Revere at Effect Measure addresses a troubling article, published in yesterday’s Atlanta Journal-Constitution, about the Centers for Disease Control and Prevention’s handling of the Andrew Speaker tuberculosis case. You might remember the case, because it got a lot of media attention. Speaker was the Atlanta lawyer who was thought to have XDR TB and boarded a plane to return home from Italy despite having been told not to by health authorities. CDC issued an isolation order for Speaker, and held a press conference about how he could’ve spread the disease aboard his international flight. It was later determined that Speaker had multi-drug-resistant (MDR TB) rather than the more-feared XDR form.
Now, Alison Young reports in the AJC, “The handling of the Speaker case was so unusual that it has raised questions among other TB experts, including whether CDC publicized Speaker’s case in a quest for more money.”
Here’s Revere’s summary of the desperate situation in which the CDC’s TB program found itself before this case burst into the national consciousness:
The TB program at CDC has been level funded for several years. In practice, this means it has been experiencing 4 – 5% cuts every year. So the program was naturally eager to boost its funding … [If] you are a TB person and you are looking down the barrel of the XDR TB gun, desperation is probably not too mild a word. XDR TB is an emerging problem major public health problem. Instead CDC Director Gerberding is talking about bioterrorism and obesity. If you in TB control this must seem like Alice in Wonderland.
Young reports that minutes from a December 2006 meeting of the CDC-based Advisory Council for the Elimination of Tuberculosis show that advisors suggested taking “drastic action,” which might include efforts to publicize the threat of XDR TB. Five months before the Speaker case hit the headlines, the council wrote to Health and Human Services Secretary Michael Leavitt and warned that “our nation is facing an imminent airborne biological threat” from XDR TB.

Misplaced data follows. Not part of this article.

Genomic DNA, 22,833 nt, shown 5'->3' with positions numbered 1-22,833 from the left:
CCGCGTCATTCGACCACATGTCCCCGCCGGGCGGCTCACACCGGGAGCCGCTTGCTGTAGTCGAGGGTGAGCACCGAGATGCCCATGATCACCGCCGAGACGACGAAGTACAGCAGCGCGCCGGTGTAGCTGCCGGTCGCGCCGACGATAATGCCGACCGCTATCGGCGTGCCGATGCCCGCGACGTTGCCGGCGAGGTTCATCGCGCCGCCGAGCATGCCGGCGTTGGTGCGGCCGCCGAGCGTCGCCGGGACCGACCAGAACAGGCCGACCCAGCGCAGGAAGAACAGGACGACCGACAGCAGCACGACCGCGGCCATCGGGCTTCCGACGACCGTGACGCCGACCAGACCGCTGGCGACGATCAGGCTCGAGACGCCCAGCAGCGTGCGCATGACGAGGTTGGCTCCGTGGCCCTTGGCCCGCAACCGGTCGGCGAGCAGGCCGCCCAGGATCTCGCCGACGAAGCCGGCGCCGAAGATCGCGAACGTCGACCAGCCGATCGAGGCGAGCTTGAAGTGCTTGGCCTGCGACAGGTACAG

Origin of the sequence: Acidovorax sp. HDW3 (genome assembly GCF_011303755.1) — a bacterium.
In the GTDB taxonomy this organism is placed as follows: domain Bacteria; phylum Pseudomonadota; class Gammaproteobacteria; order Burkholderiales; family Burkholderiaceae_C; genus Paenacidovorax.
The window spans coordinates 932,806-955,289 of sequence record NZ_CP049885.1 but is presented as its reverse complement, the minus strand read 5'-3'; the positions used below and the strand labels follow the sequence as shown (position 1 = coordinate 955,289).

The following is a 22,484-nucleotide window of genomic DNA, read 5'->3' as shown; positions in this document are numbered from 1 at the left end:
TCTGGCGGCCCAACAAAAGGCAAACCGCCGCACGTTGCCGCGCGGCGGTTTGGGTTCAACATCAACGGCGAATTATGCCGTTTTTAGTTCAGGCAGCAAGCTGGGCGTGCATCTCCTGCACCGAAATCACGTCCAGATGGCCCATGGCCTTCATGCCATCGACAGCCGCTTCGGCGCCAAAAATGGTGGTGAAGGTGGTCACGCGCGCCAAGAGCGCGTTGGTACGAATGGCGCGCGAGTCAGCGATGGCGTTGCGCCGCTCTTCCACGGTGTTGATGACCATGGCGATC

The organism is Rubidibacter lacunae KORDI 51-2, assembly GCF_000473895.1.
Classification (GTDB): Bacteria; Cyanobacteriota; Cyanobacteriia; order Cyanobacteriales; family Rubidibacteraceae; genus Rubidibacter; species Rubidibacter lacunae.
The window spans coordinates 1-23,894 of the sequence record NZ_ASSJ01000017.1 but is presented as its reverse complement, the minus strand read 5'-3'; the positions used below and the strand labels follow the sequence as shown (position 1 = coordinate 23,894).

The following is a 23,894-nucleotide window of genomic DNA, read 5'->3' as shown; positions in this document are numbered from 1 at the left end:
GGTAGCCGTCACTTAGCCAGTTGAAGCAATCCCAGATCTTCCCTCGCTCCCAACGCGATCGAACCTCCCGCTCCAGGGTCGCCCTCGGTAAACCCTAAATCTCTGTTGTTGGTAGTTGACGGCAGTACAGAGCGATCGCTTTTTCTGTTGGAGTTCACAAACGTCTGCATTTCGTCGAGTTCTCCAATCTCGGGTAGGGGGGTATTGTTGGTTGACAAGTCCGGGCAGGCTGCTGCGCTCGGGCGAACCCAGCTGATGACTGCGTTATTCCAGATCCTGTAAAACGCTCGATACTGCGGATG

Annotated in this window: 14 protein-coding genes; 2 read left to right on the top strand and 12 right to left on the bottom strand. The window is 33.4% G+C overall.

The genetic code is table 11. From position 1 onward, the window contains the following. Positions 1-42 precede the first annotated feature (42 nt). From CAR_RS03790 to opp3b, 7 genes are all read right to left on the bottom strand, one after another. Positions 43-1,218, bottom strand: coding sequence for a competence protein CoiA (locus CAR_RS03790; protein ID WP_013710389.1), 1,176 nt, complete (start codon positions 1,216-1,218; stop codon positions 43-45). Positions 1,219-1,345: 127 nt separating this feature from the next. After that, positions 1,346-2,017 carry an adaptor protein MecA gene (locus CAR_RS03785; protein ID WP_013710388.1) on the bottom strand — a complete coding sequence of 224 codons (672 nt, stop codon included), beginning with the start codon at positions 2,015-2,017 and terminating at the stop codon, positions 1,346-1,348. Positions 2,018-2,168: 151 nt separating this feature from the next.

None of this seemed to help. After Speaker’s case made headlines around the country, though, efforts to combat TB in the U.S. got a 4% boost in federal funding. (It was slated to be a 9% increase before Bush’s veto.)
Some experts have been questioning whether the isolation order and press conference, which touched off the media storm, were justified. Young notes that out of CDC’s investigations of 100 TB patients who boarded planes over the last 18 months — including five patients who flew with MDR TB — the agency only held a press conference in Speaker’s case. He was the only one believed to be ill with XDR TB, and the CDC claims that it needed to hold the press conference because it would otherwise be too difficult to find passengers from his international flight for tracking and testing. Since Speaker wasn’t highly infectious, though, some of the advisory council members have questioned whether all that tracking and testing was necessary.
Effect Measure was puzzled for some of the same reasons:
We wondered the same thing at the time but didn’t accuse CDC of manipulating it for budgetary reasons. We don’t have enough information now to settle that issue but from the outset this whole case had a bad odor to it (again, see you coverage, in many posts linked here). It isn’t clear if or when we will ever know the answer. CDC is refusing to release any information on the case, even under valid Freedom of Information Requests. I assume the rationale is to protect the privacy of the miscreants.
And Revere links this incident to larger problems with CDC:
I don’t know who did what and for what reasons. But the atmosphere at CDC is one of general suspicion and a pervasive feeling among science professionals that management is too concerned with sucking up to the administration and too little concerned with CDC’s mission. In such a setting people might make judgments in desperation they wouldn’t otherwise.
I hate to see this happen to CDC. Whatever the truth of the matter, the fact it is even being talked about in this way says it’s time for Director Gerberding to join her Bush administration colleagues Ashcroft, Gonzales, Rumsfeld, Thompson, etc., etc. in retirement. It must be very tiring carrying all that water. Take a rest.
A change in top officials could indeed improve things at CDC, and in U.S. public health in general, but there’s also a reminder about how diseases overall have been addressed over the past decades. Young notes that “the world of medicine is acutely aware of how HIV and breast cancer have become well-funded through aggressive advocacy and putting faces to the diseases.”
A country with as many resources as ours ought to be able to respond appropriately to diseases that represent a major threat to its population – even if no high-profile victim or event ignites a media frenzy.